(Roughly) Daily

“The proper definition of a man is an animal that writes letters”*…

If you sent a letter in 17th-century Europe, there was a good chance it would pass through one of the continent’s so-called “Black Chambers”—secret rooms attached to post offices and staffed by intelligence units, where mail was opened, copied, resealed, and sent on its way, with the writer and recipient none the wiser.

Nadine Akkerman, a senior lecturer at Leiden University, is an expert in 16th- and 17th-century espionage. But during her research into the Black Chambers, she ran across something perplexing—a document by Samuel Morland, a British spymaster, in which he bragged about his talent for opening and resealing letters. “Wait,” she thought to herself. “Can’t we all do that?”

It wasn’t until she met Jana Dambrogio and Daniel Starza Smith—researchers studying letters and document security during this period—that Morland’s braggadocio began to make sense. As it turns out, letters in the 1600s didn’t look exactly like letters today. Mass-produced envelopes weren’t invented until the 1830s, meaning that most 17th-century letter writers folded their correspondence in such a way that it became its own envelope—a process Dambrogio had dubbed “letterlocking.” Letterlocks could be simple, just a series of quick folds without any sort of adhesive. But they could also be incredibly complex, even booby-trapped to reveal evidence of tampering…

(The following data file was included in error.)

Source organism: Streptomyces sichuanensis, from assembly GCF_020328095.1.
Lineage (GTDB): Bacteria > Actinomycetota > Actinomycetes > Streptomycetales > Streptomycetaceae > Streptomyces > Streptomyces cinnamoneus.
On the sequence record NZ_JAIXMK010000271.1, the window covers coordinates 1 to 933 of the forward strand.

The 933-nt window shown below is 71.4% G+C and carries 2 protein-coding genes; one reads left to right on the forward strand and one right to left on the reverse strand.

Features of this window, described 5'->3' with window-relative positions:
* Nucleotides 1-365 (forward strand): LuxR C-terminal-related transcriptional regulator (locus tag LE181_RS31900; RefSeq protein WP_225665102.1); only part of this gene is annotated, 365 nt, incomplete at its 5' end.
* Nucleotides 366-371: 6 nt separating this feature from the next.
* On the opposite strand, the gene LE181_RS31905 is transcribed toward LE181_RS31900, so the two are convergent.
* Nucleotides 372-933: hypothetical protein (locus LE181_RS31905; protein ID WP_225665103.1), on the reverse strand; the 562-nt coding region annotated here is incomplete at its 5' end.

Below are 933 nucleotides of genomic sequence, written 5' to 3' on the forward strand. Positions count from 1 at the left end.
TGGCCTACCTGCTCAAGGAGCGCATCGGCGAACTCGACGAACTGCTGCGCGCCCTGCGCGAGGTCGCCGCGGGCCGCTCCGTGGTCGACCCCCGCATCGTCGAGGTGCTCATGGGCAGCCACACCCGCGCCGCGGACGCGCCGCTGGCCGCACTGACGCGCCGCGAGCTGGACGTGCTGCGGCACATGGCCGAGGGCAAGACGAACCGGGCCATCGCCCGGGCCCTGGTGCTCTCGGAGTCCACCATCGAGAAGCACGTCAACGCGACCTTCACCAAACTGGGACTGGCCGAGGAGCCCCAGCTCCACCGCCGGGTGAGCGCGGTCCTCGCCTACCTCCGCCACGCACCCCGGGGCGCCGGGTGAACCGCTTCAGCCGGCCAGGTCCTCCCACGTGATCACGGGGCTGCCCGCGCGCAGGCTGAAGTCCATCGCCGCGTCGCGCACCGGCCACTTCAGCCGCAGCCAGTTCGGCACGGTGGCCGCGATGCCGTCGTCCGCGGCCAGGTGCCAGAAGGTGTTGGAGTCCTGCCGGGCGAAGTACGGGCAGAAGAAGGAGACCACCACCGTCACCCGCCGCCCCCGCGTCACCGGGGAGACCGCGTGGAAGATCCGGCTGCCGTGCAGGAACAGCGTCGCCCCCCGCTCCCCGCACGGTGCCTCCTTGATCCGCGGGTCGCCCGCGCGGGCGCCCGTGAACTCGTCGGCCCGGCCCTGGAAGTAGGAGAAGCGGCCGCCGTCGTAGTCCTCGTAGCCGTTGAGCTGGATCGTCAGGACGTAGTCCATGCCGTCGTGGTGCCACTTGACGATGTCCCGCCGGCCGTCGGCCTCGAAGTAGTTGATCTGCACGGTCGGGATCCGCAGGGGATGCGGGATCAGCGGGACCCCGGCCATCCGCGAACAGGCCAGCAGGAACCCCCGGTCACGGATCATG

Postal privacy– “Cracking the Code of Letterlocking“: a tale of Black Chambers, lost correspondence, and high technology.

* Lewis Carroll

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As we muse on missives, we might recall that it was on this date in 1997 that the U.S. Postal Service issued the Bugs Bunny stamp– the first stamp honoring an animated character.

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Written by (Roughly) Daily

May 22, 2021 at 1:01 am

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